Other favourites from 1985: 

"Things Can Only Get Better" - Howard Jones

"The Perfect Kiss" - New Order

"Some Like It Hot" - The Powerstation

Saturday, March 30, 2019

#2. "Things Can Only Get Better" - Howard Jones (1985)

Just hearing the first few seconds of "Things Can Only Get Better" by Howard Jones releases the dopamine and always puts me in a great mood.

The song is one of my favourite cheerleading anthems, a reminder that adopting an optimistic attitude towards whatever the problem may be is half the battle.

It's also a reminder of how great music was in the 80s. 

And whoever said that synth has no soul has obviously never heard of this tune.

The rambunctious beat, the bursts of brass and an uplifting falsetto chorus are the obvious highlights. But it's the "Whoa, whoa whoa whoa oh oh-s" in the refrain that liberates us from all our worries.  

Fave lyrics: "It may take a little time a lonely path, an uphill climb / Success or failure will not alter it"

Friday, March 29, 2019

#3. "Everybody Wants to Rule the World" - Tears For Fears (1985)


"Everybody Wants to Rule the World" by Tears For Fears is one of Gen X's greatest anthems, this stunning song is a bit cynical yet also ambitious and optimistic.

One of those rare tunes with a near-universal appeal, it resonates with just about everyone. Is there a catchier song from the decade that also touches on the issues du jour like the environment, yuppies and the Cold War? 

From the profound and ambiguous lyrics that make you think, the vocals, and of course the incredible arrangement. The short but captivating vocal bridge is out of this world just before the sweeping synths and guitars kick in for a longer instrumental one.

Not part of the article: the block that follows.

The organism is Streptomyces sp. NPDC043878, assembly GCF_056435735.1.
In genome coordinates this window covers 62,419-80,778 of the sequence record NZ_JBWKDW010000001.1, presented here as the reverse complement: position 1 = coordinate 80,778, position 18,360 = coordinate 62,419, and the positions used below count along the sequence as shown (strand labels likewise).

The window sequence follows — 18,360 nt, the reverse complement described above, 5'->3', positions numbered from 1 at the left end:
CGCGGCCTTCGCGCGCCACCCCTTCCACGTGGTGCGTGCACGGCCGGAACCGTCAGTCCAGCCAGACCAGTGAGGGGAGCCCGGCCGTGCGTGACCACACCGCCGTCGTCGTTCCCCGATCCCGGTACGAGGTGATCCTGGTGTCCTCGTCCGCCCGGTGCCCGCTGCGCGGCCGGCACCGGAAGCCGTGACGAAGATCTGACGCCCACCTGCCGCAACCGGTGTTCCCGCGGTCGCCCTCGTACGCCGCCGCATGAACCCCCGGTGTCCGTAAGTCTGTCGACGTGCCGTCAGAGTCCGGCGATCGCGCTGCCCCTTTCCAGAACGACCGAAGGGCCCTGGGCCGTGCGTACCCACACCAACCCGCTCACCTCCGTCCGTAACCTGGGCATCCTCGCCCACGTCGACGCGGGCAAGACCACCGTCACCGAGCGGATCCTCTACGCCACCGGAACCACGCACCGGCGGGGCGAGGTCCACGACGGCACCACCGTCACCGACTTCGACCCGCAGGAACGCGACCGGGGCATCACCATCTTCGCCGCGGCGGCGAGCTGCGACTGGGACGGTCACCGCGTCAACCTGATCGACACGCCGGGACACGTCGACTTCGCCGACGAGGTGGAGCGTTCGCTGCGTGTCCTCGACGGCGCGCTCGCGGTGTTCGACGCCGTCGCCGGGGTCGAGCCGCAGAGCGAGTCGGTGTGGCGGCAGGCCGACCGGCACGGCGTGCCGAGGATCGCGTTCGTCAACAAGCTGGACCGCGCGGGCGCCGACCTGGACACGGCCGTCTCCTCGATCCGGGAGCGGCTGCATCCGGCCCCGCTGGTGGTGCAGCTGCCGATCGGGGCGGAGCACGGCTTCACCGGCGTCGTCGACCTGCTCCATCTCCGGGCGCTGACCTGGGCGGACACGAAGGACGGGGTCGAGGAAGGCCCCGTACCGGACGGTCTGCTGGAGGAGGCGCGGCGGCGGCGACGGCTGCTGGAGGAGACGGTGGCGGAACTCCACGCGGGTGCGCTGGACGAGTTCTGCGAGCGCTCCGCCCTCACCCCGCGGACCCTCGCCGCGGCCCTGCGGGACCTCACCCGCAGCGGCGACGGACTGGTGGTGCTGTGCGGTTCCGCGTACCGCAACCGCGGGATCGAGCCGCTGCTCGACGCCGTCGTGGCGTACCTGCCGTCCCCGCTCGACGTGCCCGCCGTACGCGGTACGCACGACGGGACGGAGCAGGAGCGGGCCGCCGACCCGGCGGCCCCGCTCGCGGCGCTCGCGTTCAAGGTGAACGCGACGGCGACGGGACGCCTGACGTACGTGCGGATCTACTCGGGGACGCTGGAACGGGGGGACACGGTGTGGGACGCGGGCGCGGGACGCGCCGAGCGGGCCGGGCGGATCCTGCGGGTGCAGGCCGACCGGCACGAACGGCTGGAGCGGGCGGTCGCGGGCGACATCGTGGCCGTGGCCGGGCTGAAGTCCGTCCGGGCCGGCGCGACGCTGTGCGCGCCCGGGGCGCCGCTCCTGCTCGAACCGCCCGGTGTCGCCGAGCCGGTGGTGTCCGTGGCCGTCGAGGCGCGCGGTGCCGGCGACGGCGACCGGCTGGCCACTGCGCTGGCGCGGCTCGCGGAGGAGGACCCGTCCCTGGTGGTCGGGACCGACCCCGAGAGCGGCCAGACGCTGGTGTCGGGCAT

The uplifting vibe of "Everybody Wants to Rule the World" puts me in a great mood despite the lyrics being a bit on the cynical side. The song only reinforces the type of music I love best: melodic music and dark lyrics.

The lyrics challenge us to live life to the fullest (at the time it was during the Cold War of course) by taking full advantage of its pleasures and liberties before the true nature of the world, war and turmoil, come back again as per the history books.

Fave lyrics: all of it is so thought-provoking. But if I have to choose it's the universal truth of the opening line: "Welcome to your life / there's no turning back...".

One of the best driving songs ever made, "Everybody Wants to Rule the World" always makes me want to put the top down and hit the gas. Even in the winter.

The classic video features Curt Smith driving an antique sports car around Southern California interspersed with shots of the full band performing the song in a studio.

My deep affection for the track has a lot to do with the timing of its release. In the spring of 1985 I'd just gotten my contacts and in the midst of a personal re-branding of sorts: I had the feeling I could do anything I wanted to in life. After getting my license days later, it was one of the first songs I cranked in Dad's Ford Escort hatchback. 

When I hear this song today i still get that same feeling. So I'm destined to never, ever tire of this tune. That's some powerful nostalgia.

Friday, March 15, 2019

#20. "The Perfect Kiss" - New Order (1985)

New Order are often best known for their unique blend of rock and electronica, and in my opinion, "The Perfect Kiss" is the best high-end example of their trademark sound. 

Lyrically, the song is apparently about the AIDS epidemic that swept through New York clubland in the early 80s. Musically, it was inspired by the club scene in New York which had heavily influenced them.

This 10-and-half minute epic and captivating video is a must-see!